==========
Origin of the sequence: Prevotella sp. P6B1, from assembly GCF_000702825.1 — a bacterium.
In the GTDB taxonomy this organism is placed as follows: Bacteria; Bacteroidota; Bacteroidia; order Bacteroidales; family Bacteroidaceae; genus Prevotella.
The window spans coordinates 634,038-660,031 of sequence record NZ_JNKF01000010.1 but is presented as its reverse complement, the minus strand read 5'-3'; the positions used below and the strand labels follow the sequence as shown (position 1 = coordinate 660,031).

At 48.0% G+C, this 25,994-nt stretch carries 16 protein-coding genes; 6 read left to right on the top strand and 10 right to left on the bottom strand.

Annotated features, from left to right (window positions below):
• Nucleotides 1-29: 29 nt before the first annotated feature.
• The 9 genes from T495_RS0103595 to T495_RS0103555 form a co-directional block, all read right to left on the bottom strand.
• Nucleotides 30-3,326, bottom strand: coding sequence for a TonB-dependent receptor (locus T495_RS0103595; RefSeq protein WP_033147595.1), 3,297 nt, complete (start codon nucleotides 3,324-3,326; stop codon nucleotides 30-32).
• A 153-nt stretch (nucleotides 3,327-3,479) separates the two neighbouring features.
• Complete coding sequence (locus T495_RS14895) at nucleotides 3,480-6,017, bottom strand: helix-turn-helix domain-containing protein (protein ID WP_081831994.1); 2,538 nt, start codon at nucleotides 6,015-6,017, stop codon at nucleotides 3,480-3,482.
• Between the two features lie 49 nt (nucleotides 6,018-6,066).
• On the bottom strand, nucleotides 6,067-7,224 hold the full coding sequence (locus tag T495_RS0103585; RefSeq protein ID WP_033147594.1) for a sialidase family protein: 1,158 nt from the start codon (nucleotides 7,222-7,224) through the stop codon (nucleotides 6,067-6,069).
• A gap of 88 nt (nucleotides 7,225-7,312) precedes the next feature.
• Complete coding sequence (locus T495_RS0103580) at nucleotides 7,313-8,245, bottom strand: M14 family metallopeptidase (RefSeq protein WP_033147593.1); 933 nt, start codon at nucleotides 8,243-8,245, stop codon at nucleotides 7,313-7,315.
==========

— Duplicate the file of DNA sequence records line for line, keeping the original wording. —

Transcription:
Origin of the sequence: Prevotella sp. P6B1, from assembly GCF_000702825.1 — a bacterium.
In the GTDB taxonomy this organism is placed as follows: Bacteria; Bacteroidota; Bacteroidia; order Bacteroidales; family Bacteroidaceae; genus Prevotella.
The window spans coordinates 634,038-660,031 of sequence record NZ_JNKF01000010.1 but is presented as its reverse complement, the minus strand read 5'-3'; the positions used below and the strand labels follow the sequence as shown (position 1 = coordinate 660,031).

At 48.0% G+C, this 25,994-nt stretch carries 16 protein-coding genes; 6 read left to right on the top strand and 10 right to left on the bottom strand.

Annotated features, from left to right (window positions below):
• Nucleotides 1-29: 29 nt before the first annotated feature.
• The 9 genes from T495_RS0103595 to T495_RS0103555 form a co-directional block, all read right to left on the bottom strand.
• Nucleotides 30-3,326, bottom strand: coding sequence for a TonB-dependent receptor (locus T495_RS0103595; RefSeq protein WP_033147595.1), 3,297 nt, complete (start codon nucleotides 3,324-3,326; stop codon nucleotides 30-32).
• A 153-nt stretch (nucleotides 3,327-3,479) separates the two neighbouring features.
• Complete coding sequence (locus T495_RS14895) at nucleotides 3,480-6,017, bottom strand: helix-turn-helix domain-containing protein (protein ID WP_081831994.1); 2,538 nt, start codon at nucleotides 6,015-6,017, stop codon at nucleotides 3,480-3,482.
• Between the two features lie 49 nt (nucleotides 6,018-6,066).
• On the bottom strand, nucleotides 6,067-7,224 hold the full coding sequence (locus tag T495_RS0103585; RefSeq protein ID WP_033147594.1) for a sialidase family protein: 1,158 nt from the start codon (nucleotides 7,222-7,224) through the stop codon (nucleotides 6,067-6,069).
• A gap of 88 nt (nucleotides 7,225-7,312) precedes the next feature.
• Complete coding sequence (locus T495_RS0103580) at nucleotides 7,313-8,245, bottom strand: M14 family metallopeptidase (RefSeq protein WP_033147593.1); 933 nt, start codon at nucleotides 8,243-8,245, stop codon at nucleotides 7,313-7,315.